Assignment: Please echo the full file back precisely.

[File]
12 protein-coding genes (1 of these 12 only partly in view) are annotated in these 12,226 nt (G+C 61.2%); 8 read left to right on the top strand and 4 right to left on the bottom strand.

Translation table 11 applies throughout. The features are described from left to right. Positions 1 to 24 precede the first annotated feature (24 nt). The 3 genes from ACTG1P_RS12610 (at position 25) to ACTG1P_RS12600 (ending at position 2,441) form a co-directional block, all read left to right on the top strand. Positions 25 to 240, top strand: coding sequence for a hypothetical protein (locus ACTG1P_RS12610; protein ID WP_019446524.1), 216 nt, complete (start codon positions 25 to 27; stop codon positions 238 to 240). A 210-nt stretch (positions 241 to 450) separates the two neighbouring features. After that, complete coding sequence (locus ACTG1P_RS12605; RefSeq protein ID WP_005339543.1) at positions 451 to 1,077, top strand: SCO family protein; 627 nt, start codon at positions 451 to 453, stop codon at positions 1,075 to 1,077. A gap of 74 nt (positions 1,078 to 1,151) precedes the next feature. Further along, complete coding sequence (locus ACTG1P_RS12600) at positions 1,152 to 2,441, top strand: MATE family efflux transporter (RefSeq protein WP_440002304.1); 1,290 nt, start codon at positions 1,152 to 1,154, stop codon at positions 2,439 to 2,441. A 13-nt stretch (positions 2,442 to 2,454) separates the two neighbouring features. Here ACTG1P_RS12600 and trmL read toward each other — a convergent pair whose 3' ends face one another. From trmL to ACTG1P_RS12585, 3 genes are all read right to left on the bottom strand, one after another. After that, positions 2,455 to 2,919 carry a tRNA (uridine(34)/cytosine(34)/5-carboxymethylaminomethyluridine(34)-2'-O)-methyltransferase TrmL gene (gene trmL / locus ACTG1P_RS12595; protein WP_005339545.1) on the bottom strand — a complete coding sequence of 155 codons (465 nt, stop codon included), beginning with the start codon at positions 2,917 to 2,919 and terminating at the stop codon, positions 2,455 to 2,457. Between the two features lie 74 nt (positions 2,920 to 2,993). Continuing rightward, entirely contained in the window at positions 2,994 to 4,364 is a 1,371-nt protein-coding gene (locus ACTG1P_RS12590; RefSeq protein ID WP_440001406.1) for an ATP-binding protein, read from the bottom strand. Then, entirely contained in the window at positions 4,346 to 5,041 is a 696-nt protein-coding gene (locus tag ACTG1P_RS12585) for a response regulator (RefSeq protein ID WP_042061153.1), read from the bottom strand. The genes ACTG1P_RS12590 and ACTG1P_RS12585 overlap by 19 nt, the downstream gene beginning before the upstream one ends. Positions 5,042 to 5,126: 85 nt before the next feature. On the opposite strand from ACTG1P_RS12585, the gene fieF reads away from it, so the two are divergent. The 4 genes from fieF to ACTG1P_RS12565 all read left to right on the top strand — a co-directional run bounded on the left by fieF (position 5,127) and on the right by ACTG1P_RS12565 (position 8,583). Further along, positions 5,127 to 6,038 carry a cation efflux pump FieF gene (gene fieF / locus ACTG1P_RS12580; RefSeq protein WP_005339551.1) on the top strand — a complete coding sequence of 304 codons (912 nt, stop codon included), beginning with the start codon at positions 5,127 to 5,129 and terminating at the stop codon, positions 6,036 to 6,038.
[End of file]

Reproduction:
12 protein-coding genes (1 of these 12 only partly in view) are annotated in these 12,226 nt (G+C 61.2%); 8 read left to right on the top strand and 4 right to left on the bottom strand.

Translation table 11 applies throughout. The features are described from left to right. Positions 1 to 24 precede the first annotated feature (24 nt). The 3 genes from ACTG1P_RS12610 (at position 25) to ACTG1P_RS12600 (ending at position 2,441) form a co-directional block, all read left to right on the top strand. Positions 25 to 240, top strand: coding sequence for a hypothetical protein (locus ACTG1P_RS12610; protein ID WP_019446524.1), 216 nt, complete (start codon positions 25 to 27; stop codon positions 238 to 240). A 210-nt stretch (positions 241 to 450) separates the two neighbouring features. After that, complete coding sequence (locus ACTG1P_RS12605; RefSeq protein ID WP_005339543.1) at positions 451 to 1,077, top strand: SCO family protein; 627 nt, start codon at positions 451 to 453, stop codon at positions 1,075 to 1,077. A gap of 74 nt (positions 1,078 to 1,151) precedes the next feature. Further along, complete coding sequence (locus ACTG1P_RS12600) at positions 1,152 to 2,441, top strand: MATE family efflux transporter (RefSeq protein WP_440002304.1); 1,290 nt, start codon at positions 1,152 to 1,154, stop codon at positions 2,439 to 2,441. A 13-nt stretch (positions 2,442 to 2,454) separates the two neighbouring features. Here ACTG1P_RS12600 and trmL read toward each other — a convergent pair whose 3' ends face one another. From trmL to ACTG1P_RS12585, 3 genes are all read right to left on the bottom strand, one after another. After that, positions 2,455 to 2,919 carry a tRNA (uridine(34)/cytosine(34)/5-carboxymethylaminomethyluridine(34)-2'-O)-methyltransferase TrmL gene (gene trmL / locus ACTG1P_RS12595; protein WP_005339545.1) on the bottom strand — a complete coding sequence of 155 codons (465 nt, stop codon included), beginning with the start codon at positions 2,917 to 2,919 and terminating at the stop codon, positions 2,455 to 2,457. Between the two features lie 74 nt (positions 2,920 to 2,993). Continuing rightward, entirely contained in the window at positions 2,994 to 4,364 is a 1,371-nt protein-coding gene (locus ACTG1P_RS12590; RefSeq protein ID WP_440001406.1) for an ATP-binding protein, read from the bottom strand. Then, entirely contained in the window at positions 4,346 to 5,041 is a 696-nt protein-coding gene (locus tag ACTG1P_RS12585) for a response regulator (RefSeq protein ID WP_042061153.1), read from the bottom strand. The genes ACTG1P_RS12590 and ACTG1P_RS12585 overlap by 19 nt, the downstream gene beginning before the upstream one ends. Positions 5,042 to 5,126: 85 nt before the next feature. On the opposite strand from ACTG1P_RS12585, the gene fieF reads away from it, so the two are divergent. The 4 genes from fieF to ACTG1P_RS12565 all read left to right on the top strand — a co-directional run bounded on the left by fieF (position 5,127) and on the right by ACTG1P_RS12565 (position 8,583). Further along, positions 5,127 to 6,038 carry a cation efflux pump FieF gene (gene fieF / locus ACTG1P_RS12580; RefSeq protein WP_005339551.1) on the top strand — a complete coding sequence of 304 codons (912 nt, stop codon included), beginning with the start codon at positions 5,127 to 5,129 and terminating at the stop codon, positions 6,036 to 6,038.